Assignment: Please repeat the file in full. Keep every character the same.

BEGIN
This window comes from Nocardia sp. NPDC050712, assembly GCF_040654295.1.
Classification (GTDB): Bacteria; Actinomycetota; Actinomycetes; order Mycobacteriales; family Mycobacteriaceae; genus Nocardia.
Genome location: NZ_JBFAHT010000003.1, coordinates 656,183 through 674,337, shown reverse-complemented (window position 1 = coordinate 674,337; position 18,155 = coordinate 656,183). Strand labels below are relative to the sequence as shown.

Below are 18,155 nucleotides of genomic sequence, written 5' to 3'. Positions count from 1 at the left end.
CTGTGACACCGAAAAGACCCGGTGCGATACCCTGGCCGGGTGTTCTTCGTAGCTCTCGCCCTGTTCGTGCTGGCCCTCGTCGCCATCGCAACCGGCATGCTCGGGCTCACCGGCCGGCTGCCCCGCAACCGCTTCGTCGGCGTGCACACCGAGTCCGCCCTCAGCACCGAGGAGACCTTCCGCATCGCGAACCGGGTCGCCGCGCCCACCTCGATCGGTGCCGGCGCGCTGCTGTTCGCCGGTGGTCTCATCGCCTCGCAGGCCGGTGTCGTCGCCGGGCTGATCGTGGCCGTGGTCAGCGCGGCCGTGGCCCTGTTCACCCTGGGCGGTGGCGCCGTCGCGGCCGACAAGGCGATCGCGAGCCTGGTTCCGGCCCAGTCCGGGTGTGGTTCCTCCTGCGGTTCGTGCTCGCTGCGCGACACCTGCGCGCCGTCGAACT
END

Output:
This window comes from Nocardia sp. NPDC050712, assembly GCF_040654295.1.
Classification (GTDB): Bacteria; Actinomycetota; Actinomycetes; order Mycobacteriales; family Mycobacteriaceae; genus Nocardia.
Genome location: NZ_JBFAHT010000003.1, coordinates 656,183 through 674,337, shown reverse-complemented (window position 1 = coordinate 674,337; position 18,155 = coordinate 656,183). Strand labels below are relative to the sequence as shown.

Below are 18,155 nucleotides of genomic sequence, written 5' to 3'. Positions count from 1 at the left end.
CTGTGACACCGAAAAGACCCGGTGCGATACCCTGGCCGGGTGTTCTTCGTAGCTCTCGCCCTGTTCGTGCTGGCCCTCGTCGCCATCGCAACCGGCATGCTCGGGCTCACCGGCCGGCTGCCCCGCAACCGCTTCGTCGGCGTGCACACCGAGTCCGCCCTCAGCACCGAGGAGACCTTCCGCATCGCGAACCGGGTCGCCGCGCCCACCTCGATCGGTGCCGGCGCGCTGCTGTTCGCCGGTGGTCTCATCGCCTCGCAGGCCGGTGTCGTCGCCGGGCTGATCGTGGCCGTGGTCAGCGCGGCCGTGGCCCTGTTCACCCTGGGCGGTGGCGCCGTCGCGGCCGACAAGGCGATCGCGAGCCTGGTTCCGGCCCAGTCCGGGTGTGGTTCCTCCTGCGGTTCGTGCTCGCTGCGCGACACCTGCGCGCCGTCGAACT